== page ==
1. Mi amor!!! Gracias mil. It means the WORLD to me to have your love, support, and encouragement. You’re absolutely right. Sometimes others ONLY see our circumstances, or even WE only see them. I just know that when I met you and Edwin, it was like soul mates. Fireworks. Cheesy violin music. I think subconsciously, I KNEW I had just met two people who would understand me right off the bat.

      And it’s been absolutely true ever since.

      As for the sangria, love, anytime you want!!

      Te quiero mucho,


  2. Love the photos as they really shine on your funny side. I hear you re: this post. If we were words listed in the dictionary, the term, “spina bifida” would be the last aspect listed regarding our definition. Do I make sense? We grammar cops got to stick together always. Hugs!

    1. Um, yeah!! When you talk “dictionaries” to me, you TOTALLY make sense!! I’m glad you “got” that. 🙂

      I guess, in a way, it’s up to US to determine how others will define us…by our actions and our own personalities.

      Love you, Carolyn!!

      –LTC 😉

  3. Very well written article. You are right in that SB does define those who have it and yet is not (and should not be) the ONLY thing that does.

  4. This was very well written, heartfelt, and refreshing. Both of my children have spina Bifida and there is only so much we can teach them and protect them from out in the world. I wish I knew how to keep that positivity going with my daughter. She is turning ten and things are getting harder with the diapers in school and cathing and whatnot. But what I’ve chosen to tell my children is that they are not victims. They are survivors and they are stronger than they will ever realize! Thank you for this!

    1. Thank you SO MUCH, Mandy, for sharing your heart with me!! That truly encouraged me. Please, tell your children that I’ve been there…with the incontinence issues, the embarrassment of not feeling like you’re “potty trained” when you’re entering middle, even high school.

      But it gets better. I promise you that! And you’re absolutely an amazing mom for letting your kids know they are NOT victims. Maybe they have been targeted by a blunt, discriminatory society that only sees in black and white, but you’re right, they’re survivors.

      Plus, you know, that whole bit about nice guys finishing last is absolutely true.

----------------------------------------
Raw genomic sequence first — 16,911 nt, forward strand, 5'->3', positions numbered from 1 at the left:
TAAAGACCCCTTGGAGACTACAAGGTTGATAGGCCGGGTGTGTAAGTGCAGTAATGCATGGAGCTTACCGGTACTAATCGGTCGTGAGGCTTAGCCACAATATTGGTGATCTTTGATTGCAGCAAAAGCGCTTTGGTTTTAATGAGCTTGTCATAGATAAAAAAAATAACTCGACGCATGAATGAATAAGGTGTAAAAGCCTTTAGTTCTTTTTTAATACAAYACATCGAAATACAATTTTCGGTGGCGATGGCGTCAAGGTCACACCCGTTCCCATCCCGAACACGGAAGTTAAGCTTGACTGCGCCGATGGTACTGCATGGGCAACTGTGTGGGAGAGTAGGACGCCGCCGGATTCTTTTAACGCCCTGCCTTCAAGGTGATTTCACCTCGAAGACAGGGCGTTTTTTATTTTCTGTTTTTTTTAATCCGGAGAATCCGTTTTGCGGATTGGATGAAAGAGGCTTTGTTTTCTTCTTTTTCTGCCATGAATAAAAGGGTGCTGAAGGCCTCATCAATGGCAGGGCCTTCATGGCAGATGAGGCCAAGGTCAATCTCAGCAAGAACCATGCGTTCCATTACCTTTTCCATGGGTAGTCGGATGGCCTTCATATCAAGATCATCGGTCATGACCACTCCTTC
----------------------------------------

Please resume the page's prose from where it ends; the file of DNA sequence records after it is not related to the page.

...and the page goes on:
Hugs, and please feel free to stay in touch!

      Laurita 🙂

  5. Laurita, you’re a beautiful young lady making a positive difference in so many people’s lives. You share your gifts with family, friends, colleagues, and the world. Fabulous photos, amiga!

    1. Thanks, mi hermana! Love you soooo much, and love that you see the “real me.” That’s so important to me, to be seen for who I am, not “what I have.”

      I also think it’s important that we each share our gifts with the world! Thanks so much for Blessing me!!

      Laurita 🙂

  6. Laurita, I came across your blog the other day and I have to say it’s great, and your writing is exceptional. Your article on how Spina Bifida does and does not define the individual who has it, is spot on. As a 44 year old, having Spina Bifida has made me the person that I am today. Looking forward to future posts on your blog. I’ve recently started to blog about my journey with Spina Bifida.
    Best Regards

  7. Hi Laurita,
    When our daughter Amelia becomes old enough to read and understand your blog I want her to know that she too can own her SB. Your confidence really shines through and shows us there is a lot bright days ahead even with all the unknowns of SB. I just don’t want to rush my baby girl growing up! She’ll be 4 in November. Thanks Andy, Melissa & Amelia

  8. Laurita……this is my very first time posting about my spina bifida. You and your most recent post struck a powerful cord in me. Overwhelmed with emotions at the moment in the realization of how relatable it is to me.

    I am an adult woman with spina bifida and significantly older than you.
    I have lived my entire life never allowing my disability to define me.

    Over last few months I have had more physical challenges than usual. Reading your article and writing to you is important. I am starting a new chapter in my life and exploring what is next.

    Helping others and utilizing all the knowledge and tools I have acquired is where I will begin. Thank you very much and I will continue. Alicia